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Inspection carried out on 11 May 2016

During a routine inspection

Letter from the Chief Inspector of General Practice

We carried out an announced comprehensive inspection at Holland Park Surgery on 11 May 2016. Overall the practice is rated as outstanding.

Our key findings across all the areas we inspected were as follows:

  • Staff understood and fulfilled their responsibilities to raise concerns and report incidents and near misses. All opportunities for learning from internal and external incidents were maximised.

  • Throughout our inspection there was a strong theme of positive feedback from staff and patients. Patients said they were treated with compassion, dignity and respect and they felt involved in their care and decisions about their treatment.

  • The practice used innovative and proactive methods to improve patient outcomes, working with other local providers to share best practice. For example the practice had a well-established shared care service which they managed in conjunction with community outreach workers. This allowed the practice to effectively manage physical and psychological problems that may coexist with illicit substance misuse.

  • Feedback from patients about their care was consistently positive.

  • The practice implemented suggestions for improvements and made changes to the way it delivered services as a consequence of feedback from patients and the patient participation group. For example to bring more services closer to patients homes the practice listened to feedback and therefore implemented a Anticoagulation clinic (a blood test which tells clinicians how long Warfarin a blood thinning medication is delaying the blood from clotting) and carried out ultrasound and advanced dressings including compression dressings.
  • The practice had good facilities and was well equipped to treat patients and meet their needs.
  • The practice actively reviewed complaints and assessed how they were being managed and responded to, improvements were made as a result.
  • The practice was proactive in identifying and managing significant events. For example all significant events were thoroughly investigated and opportunities for learning from internal and external incidents were maximised.
  • The practice had a clear vision which had quality and safety as its top priority. The strategy to deliver this vision was regularly reviewed and discussed with staff.
  • The practice had strong and visible clinical and managerial leadership with robust governance arrangements in place. There was a regular programme of practice meetings and the overarching governance framework supported the delivery of the practice’s strategy and good quality care. Governance and performance management arrangements were proactively reviewed to reflect best practice.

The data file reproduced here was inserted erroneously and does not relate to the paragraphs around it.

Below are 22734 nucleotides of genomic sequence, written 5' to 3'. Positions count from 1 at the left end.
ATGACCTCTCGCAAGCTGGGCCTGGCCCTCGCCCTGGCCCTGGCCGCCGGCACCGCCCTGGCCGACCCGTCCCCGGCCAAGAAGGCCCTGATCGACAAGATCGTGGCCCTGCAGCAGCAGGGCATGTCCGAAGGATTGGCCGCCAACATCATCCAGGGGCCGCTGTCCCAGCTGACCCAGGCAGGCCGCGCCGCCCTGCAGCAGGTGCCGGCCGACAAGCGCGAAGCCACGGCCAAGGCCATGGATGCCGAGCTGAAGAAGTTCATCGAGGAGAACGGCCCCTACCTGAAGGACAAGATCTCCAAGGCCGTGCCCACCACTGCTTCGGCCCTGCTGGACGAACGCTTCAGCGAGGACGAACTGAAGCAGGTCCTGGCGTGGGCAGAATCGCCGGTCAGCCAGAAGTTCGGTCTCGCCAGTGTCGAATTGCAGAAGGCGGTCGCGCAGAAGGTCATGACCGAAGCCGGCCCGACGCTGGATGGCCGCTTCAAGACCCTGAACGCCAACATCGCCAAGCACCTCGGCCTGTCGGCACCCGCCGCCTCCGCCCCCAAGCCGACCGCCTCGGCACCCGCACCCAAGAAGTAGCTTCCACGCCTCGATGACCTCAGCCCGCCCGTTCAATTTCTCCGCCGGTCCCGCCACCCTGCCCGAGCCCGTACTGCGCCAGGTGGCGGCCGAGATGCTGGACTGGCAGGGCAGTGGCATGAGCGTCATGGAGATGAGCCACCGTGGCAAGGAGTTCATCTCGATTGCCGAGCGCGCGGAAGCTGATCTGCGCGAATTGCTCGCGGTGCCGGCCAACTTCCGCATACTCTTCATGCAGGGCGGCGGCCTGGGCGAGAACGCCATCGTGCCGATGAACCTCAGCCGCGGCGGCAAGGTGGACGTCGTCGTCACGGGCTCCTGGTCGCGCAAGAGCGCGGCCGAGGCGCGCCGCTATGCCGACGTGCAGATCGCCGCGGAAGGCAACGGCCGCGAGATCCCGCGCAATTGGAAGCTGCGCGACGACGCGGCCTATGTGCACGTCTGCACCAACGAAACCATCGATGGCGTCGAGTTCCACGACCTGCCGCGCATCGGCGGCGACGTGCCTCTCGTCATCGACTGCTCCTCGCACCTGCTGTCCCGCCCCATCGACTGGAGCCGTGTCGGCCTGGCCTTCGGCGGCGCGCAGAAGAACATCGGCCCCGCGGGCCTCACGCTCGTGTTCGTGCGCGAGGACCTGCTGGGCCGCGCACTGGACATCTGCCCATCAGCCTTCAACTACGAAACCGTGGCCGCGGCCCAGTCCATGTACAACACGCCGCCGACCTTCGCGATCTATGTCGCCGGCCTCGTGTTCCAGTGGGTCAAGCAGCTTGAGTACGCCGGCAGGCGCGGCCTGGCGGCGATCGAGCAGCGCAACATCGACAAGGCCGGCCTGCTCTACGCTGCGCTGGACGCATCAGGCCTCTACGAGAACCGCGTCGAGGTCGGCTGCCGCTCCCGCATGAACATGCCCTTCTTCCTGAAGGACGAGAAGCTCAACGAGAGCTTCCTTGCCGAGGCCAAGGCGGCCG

The practice used their knowledge of the local community and patient population as levers to deliver high quality, person centred care. There were clear systemic processes in place and a strong learning culture with development opportunities for all staff. The practice was well organised and made full use of their resources to respond to changing population needs. We saw several areas of outstanding practice for example:

  • The practice attended the yearly canal event in order to promote services available to those who would not normally access health care services. As a result the practice identified a number of people who were not registered with the practice. The practice now registers and supports ‘Liveaboards’ (people living aboard canal boats).

  • The practice holds a yearly Awareness Day which they invite professionals such as the hospice Palliative Care Consultant, local Macmillan Nurse, Pathways4Life (a dementia support worker service for hard to reach groups), life coaches and diabetes UK to raise community awareness of the range of services available. Topics discussed on the day such as end of life care created much interest amongst patients and their carers.

  • The practice had a strong culture of continued professional development and was keen to encourage younger people to take up a career in general practice. For example the practice helped young professionals gain employment and training in a health and social care environment by employing two clinical healthcare support apprentices.

  • Staff were motivated and inspired to offer kind and compassionate care and worked to overcome obstacles to achieving this. For example the Patient Participation Group PPG was involved in the registrars and student nurses induction plan, for example they provided talks on topics such as an overview of services from the eyes of patients.

However there were areas of practice where the provider should make improvements. For example:

  • The practice should continue to increase the uptake of health checks for patients aged 40 to 70 and over 75s.

Professor Steve Field (CBE FRCP FFPH FRCGP) 

Chief Inspector of General Practice

CQC Insight

These reports bring together existing national data from a range of indicators that allow us to identify and monitor changes in the quality of care outside of our inspections. The data within the reports do not constitute a judgement on performance, but inform our inspection teams. Our judgements on quality and safety continue to come only after inspection and we will not make judgements on data alone. The evidence tables published alongside our inspection reports from April 2018 onwards replace the information contained in these files.